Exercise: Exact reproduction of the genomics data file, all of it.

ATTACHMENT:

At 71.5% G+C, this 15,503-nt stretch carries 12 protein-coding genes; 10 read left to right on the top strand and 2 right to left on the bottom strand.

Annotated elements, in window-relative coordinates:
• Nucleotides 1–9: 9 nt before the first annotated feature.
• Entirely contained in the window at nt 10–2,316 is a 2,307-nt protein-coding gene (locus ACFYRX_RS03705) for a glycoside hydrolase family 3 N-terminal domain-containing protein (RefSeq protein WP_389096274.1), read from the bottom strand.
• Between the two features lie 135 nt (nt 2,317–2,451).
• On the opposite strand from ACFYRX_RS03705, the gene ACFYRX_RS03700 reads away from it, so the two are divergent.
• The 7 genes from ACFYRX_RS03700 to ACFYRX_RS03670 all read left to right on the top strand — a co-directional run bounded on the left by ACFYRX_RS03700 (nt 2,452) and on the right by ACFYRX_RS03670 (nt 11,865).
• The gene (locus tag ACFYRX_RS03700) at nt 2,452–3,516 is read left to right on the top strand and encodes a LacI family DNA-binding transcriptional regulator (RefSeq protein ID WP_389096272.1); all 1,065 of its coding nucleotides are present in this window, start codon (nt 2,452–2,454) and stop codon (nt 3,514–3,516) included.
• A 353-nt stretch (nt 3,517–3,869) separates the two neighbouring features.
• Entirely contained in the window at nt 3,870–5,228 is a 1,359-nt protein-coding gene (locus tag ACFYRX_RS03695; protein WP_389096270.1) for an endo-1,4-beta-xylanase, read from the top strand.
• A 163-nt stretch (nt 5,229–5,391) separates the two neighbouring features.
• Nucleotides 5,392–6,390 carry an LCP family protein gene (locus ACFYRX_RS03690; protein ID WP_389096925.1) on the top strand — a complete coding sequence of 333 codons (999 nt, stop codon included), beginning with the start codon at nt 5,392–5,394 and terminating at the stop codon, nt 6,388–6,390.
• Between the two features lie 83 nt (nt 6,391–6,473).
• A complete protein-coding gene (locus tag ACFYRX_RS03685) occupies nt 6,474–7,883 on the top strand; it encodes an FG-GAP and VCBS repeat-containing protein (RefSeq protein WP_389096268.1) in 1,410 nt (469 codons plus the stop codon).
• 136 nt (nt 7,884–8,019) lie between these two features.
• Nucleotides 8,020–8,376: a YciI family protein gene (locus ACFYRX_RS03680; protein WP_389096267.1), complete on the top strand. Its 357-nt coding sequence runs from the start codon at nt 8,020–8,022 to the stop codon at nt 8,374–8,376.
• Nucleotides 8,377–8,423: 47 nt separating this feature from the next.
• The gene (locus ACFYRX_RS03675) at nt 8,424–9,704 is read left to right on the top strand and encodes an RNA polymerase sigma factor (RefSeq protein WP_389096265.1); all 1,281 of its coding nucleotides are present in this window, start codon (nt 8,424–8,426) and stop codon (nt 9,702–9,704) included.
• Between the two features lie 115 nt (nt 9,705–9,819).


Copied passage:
At 71.5% G+C, this 15,503-nt stretch carries 12 protein-coding genes; 10 read left to right on the top strand and 2 right to left on the bottom strand.

Annotated elements, in window-relative coordinates:
• Nucleotides 1–9: 9 nt before the first annotated feature.
• Entirely contained in the window at nt 10–2,316 is a 2,307-nt protein-coding gene (locus ACFYRX_RS03705) for a glycoside hydrolase family 3 N-terminal domain-containing protein (RefSeq protein WP_389096274.1), read from the bottom strand.
• Between the two features lie 135 nt (nt 2,317–2,451).
• On the opposite strand from ACFYRX_RS03705, the gene ACFYRX_RS03700 reads away from it, so the two are divergent.
• The 7 genes from ACFYRX_RS03700 to ACFYRX_RS03670 all read left to right on the top strand — a co-directional run bounded on the left by ACFYRX_RS03700 (nt 2,452) and on the right by ACFYRX_RS03670 (nt 11,865).
• The gene (locus tag ACFYRX_RS03700) at nt 2,452–3,516 is read left to right on the top strand and encodes a LacI family DNA-binding transcriptional regulator (RefSeq protein ID WP_389096272.1); all 1,065 of its coding nucleotides are present in this window, start codon (nt 2,452–2,454) and stop codon (nt 3,514–3,516) included.
• A 353-nt stretch (nt 3,517–3,869) separates the two neighbouring features.
• Entirely contained in the window at nt 3,870–5,228 is a 1,359-nt protein-coding gene (locus tag ACFYRX_RS03695; protein WP_389096270.1) for an endo-1,4-beta-xylanase, read from the top strand.
• A 163-nt stretch (nt 5,229–5,391) separates the two neighbouring features.
• Nucleotides 5,392–6,390 carry an LCP family protein gene (locus ACFYRX_RS03690; protein ID WP_389096925.1) on the top strand — a complete coding sequence of 333 codons (999 nt, stop codon included), beginning with the start codon at nt 5,392–5,394 and terminating at the stop codon, nt 6,388–6,390.
• Between the two features lie 83 nt (nt 6,391–6,473).
• A complete protein-coding gene (locus tag ACFYRX_RS03685) occupies nt 6,474–7,883 on the top strand; it encodes an FG-GAP and VCBS repeat-containing protein (RefSeq protein WP_389096268.1) in 1,410 nt (469 codons plus the stop codon).
• 136 nt (nt 7,884–8,019) lie between these two features.
• Nucleotides 8,020–8,376: a YciI family protein gene (locus ACFYRX_RS03680; protein WP_389096267.1), complete on the top strand. Its 357-nt coding sequence runs from the start codon at nt 8,020–8,022 to the stop codon at nt 8,374–8,376.
• Nucleotides 8,377–8,423: 47 nt separating this feature from the next.
• The gene (locus ACFYRX_RS03675) at nt 8,424–9,704 is read left to right on the top strand and encodes an RNA polymerase sigma factor (RefSeq protein WP_389096265.1); all 1,281 of its coding nucleotides are present in this window, start codon (nt 8,424–8,426) and stop codon (nt 9,702–9,704) included.
• Between the two features lie 115 nt (nt 9,705–9,819).